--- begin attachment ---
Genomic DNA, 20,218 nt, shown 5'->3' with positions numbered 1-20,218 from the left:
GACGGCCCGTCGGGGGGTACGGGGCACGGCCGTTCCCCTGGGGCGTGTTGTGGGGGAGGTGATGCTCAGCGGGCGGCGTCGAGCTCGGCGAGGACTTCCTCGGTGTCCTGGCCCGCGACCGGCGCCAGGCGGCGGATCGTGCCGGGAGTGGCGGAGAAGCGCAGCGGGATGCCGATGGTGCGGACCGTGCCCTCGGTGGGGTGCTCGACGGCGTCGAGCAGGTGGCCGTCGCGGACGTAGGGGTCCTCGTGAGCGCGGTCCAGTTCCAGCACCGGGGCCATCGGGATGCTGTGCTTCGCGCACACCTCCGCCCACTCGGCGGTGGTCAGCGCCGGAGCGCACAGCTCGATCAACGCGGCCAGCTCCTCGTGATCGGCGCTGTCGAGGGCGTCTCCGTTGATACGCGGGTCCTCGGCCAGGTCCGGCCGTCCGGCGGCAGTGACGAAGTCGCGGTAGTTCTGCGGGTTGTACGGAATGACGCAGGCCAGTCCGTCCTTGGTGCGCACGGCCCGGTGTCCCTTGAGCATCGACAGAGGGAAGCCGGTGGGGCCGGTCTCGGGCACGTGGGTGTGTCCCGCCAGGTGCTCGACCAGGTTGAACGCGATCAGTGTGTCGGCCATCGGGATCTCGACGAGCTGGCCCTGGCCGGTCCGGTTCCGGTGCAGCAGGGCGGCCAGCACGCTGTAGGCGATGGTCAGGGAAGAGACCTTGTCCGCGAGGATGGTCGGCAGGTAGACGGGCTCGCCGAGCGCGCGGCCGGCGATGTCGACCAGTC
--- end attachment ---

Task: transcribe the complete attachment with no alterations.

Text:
Genomic DNA, 20,218 nt, shown 5'->3' with positions numbered 1-20,218 from the left:
GACGGCCCGTCGGGGGGTACGGGGCACGGCCGTTCCCCTGGGGCGTGTTGTGGGGGAGGTGATGCTCAGCGGGCGGCGTCGAGCTCGGCGAGGACTTCCTCGGTGTCCTGGCCCGCGACCGGCGCCAGGCGGCGGATCGTGCCGGGAGTGGCGGAGAAGCGCAGCGGGATGCCGATGGTGCGGACCGTGCCCTCGGTGGGGTGCTCGACGGCGTCGAGCAGGTGGCCGTCGCGGACGTAGGGGTCCTCGTGAGCGCGGTCCAGTTCCAGCACCGGGGCCATCGGGATGCTGTGCTTCGCGCACACCTCCGCCCACTCGGCGGTGGTCAGCGCCGGAGCGCACAGCTCGATCAACGCGGCCAGCTCCTCGTGATCGGCGCTGTCGAGGGCGTCTCCGTTGATACGCGGGTCCTCGGCCAGGTCCGGCCGTCCGGCGGCAGTGACGAAGTCGCGGTAGTTCTGCGGGTTGTACGGAATGACGCAGGCCAGTCCGTCCTTGGTGCGCACGGCCCGGTGTCCCTTGAGCATCGACAGAGGGAAGCCGGTGGGGCCGGTCTCGGGCACGTGGGTGTGTCCCGCCAGGTGCTCGACCAGGTTGAACGCGATCAGTGTGTCGGCCATCGGGATCTCGACGAGCTGGCCCTGGCCGGTCCGGTTCCGGTGCAGCAGGGCGGCCAGCACGCTGTAGGCGATGGTCAGGGAAGAGACCTTGTCCGCGAGGATGGTCGGCAGGTAGACGGGCTCGCCGAGCGCGCGGCCGGCGATGTCGACCAGTC